Elevate Accountability

Much like Weightwatchers or CrossFit, group accountability can be an empowering factor for action in mentoring circles. Seeing what challenges others group members are tackling can inspire a participant to push herself to check off a daunting obstacle—asking for a raise, seeking a promotion, or speaking out in a meeting. This type of interaction builds trust between members that allows them to come together in support of each other’s goals, while simultaneously seeking to achieve their own. It’s a lot easier to run that extra two miles or skip the after dinner dessert when there’s someone else there backing your decision.

Confront Discomfort, Bias & Feedback

Mentoring circles can breakdown silos between departments, genders, ethnicities and beyond. It can be a safe space to discuss things that make us all uncomfortable. For women, discussing subjects like equal pay or negotiating for a promotion can be difficult to bring up with a boss or co-worker, but circles allow members to discuss hard-hitting topics openly and truthfully, building a more empathetic culture while offering each other ways to actively work through challenges.

Stanford professors found that women are less likely to receive explicit feedback related to outcomes, both when receiving praise or critical feedback. This lack of specificity leaves women questioning their work, and sometimes themselves. Discussing subjects like this during circles can enlighten all participants present and builds confidence in women’s work, having received honest feedback.

Mentoring circles also allow people to self-assemble with a network that makes them feel comfortable. They allow participants to sidestep the awkwardness of reaching out for a one-on-one relationship, or worrying about the chemistry of a matched one-to-one connection. Instead, it enables people to gather around the topics they’re passionate about, and the people they want to learn more from.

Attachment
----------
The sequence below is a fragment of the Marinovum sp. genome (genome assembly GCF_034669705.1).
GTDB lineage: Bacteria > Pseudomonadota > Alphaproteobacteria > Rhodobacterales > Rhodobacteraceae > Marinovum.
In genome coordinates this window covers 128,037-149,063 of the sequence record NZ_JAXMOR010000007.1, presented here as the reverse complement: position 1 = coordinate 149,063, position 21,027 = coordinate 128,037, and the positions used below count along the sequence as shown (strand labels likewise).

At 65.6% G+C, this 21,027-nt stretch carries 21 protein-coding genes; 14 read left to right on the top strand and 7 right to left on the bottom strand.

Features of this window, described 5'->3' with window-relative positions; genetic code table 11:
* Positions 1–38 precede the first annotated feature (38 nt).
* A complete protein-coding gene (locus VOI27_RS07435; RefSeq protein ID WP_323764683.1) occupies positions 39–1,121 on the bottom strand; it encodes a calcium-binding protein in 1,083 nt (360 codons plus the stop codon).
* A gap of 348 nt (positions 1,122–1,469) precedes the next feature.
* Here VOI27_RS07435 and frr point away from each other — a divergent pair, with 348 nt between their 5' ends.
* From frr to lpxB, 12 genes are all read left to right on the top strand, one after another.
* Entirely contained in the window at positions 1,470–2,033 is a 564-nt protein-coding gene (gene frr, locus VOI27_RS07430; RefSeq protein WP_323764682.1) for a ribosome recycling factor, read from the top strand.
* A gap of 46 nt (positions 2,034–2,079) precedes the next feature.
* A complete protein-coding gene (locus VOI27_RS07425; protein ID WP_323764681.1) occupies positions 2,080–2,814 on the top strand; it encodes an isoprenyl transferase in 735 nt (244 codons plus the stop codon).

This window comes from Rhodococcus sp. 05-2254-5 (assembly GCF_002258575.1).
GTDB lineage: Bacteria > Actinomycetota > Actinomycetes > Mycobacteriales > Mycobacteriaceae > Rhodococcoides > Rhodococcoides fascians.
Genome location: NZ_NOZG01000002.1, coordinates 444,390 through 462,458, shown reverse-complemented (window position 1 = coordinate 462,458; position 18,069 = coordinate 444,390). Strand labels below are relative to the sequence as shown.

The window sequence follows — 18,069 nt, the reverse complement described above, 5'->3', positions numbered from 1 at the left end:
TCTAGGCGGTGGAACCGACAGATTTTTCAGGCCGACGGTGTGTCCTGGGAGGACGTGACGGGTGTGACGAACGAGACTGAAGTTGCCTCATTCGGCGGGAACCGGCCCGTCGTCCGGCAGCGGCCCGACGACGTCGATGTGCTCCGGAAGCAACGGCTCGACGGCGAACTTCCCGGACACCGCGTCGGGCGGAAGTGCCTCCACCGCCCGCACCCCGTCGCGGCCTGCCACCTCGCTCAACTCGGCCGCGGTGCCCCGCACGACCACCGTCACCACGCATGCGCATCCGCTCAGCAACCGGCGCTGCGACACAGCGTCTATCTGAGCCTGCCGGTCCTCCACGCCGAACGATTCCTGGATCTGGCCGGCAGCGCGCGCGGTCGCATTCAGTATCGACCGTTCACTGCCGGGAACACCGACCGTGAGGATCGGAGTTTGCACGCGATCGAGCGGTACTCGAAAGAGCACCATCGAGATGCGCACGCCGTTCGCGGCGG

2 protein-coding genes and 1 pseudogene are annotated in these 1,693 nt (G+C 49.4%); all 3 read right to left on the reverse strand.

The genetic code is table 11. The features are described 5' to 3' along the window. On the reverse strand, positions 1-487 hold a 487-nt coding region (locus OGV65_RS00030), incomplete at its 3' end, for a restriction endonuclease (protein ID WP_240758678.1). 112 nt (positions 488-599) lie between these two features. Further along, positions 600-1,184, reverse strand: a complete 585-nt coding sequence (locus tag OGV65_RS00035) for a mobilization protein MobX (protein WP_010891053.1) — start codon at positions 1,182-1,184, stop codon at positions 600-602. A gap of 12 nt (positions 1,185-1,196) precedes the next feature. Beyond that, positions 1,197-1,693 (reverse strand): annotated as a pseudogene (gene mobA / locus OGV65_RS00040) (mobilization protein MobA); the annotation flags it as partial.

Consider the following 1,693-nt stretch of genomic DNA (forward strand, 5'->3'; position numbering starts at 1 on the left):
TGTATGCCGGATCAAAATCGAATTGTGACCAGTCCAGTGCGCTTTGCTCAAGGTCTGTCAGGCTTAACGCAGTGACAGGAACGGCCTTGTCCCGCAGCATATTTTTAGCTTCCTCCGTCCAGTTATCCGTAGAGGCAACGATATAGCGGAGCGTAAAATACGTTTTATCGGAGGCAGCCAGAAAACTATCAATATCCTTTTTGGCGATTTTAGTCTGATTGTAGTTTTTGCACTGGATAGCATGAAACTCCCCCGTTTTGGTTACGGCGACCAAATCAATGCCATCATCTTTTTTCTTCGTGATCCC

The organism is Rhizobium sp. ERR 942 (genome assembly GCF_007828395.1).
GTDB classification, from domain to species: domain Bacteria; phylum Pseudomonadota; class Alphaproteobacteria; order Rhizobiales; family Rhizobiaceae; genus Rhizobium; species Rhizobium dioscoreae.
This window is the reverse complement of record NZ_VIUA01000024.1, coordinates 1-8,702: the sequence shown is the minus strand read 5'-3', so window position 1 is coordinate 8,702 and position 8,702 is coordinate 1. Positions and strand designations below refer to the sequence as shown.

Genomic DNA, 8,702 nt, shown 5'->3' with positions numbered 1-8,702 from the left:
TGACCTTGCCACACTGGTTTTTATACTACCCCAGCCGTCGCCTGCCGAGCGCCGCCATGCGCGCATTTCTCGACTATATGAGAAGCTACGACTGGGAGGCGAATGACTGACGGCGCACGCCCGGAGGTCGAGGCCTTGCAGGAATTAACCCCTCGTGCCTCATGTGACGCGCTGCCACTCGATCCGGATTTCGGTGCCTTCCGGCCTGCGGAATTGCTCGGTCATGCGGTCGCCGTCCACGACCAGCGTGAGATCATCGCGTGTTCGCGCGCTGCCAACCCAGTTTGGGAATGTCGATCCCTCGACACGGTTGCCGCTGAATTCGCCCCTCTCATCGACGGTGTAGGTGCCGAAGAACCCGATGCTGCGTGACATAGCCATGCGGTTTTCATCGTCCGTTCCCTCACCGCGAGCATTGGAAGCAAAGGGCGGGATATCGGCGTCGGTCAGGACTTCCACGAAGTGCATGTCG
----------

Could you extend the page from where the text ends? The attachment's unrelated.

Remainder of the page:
Beware the Temptation of Ease

The benefits of mentoring circles are endless, but beware throwing employees into a program without the proper guardrails. Without organizational buy-in, proper structure, or the ability to scale a program with software or otherwise, well-intentioned mentoring circles could hurt more than they help. As a 2011 Corporate Leadership Council report found, only 36 percent of employees are effective at peer mentoring when left to their own devices, and only 7 percent of organizations focus engagement initiatives on improving these interactions. Mentoring is not something that always comes naturally to people, and unprepared participants can lead to inefficient programs—ones that can become more of a liability than a solution.

When employees are enabled to be effective at critical peer mentoring interactions, average engagement capital can improve by a staggering 66 percent. In order to build a successful mentoring circles program, organizations must make sure to:

  • Garner leadership buy-in as advocates for the program and the advancement of women in their careers
  • Provide structure and onboarding to equip all participants with the knowledge of how the program should work
  • Implement a system or software to manage the program scale the organization hopes to accommodate
  • Guide the individual mentorships as they progress

Just as circles are meant to create engagement between employees, so program design and automation should emanate this same connectivity between program and participants, constantly keeping them linked with an up-to-date circles marketplace of topics, automated communication, and an easy to navigate program.

Conclusion

Through the power of mentoring, women can build skills and create networks that will propel them to fill the gaps in management and leadership that will soon be left by the departing generation of baby boomers. The inclusive nature of mentoring can embolden women to seek higher, more integrated roles in an organization, inspiring tenure and engagement for a forward thinking company. In order to combat workplace challenges, organizations must be on the proactive front with a solution that will benefit future innovation and increased profitability.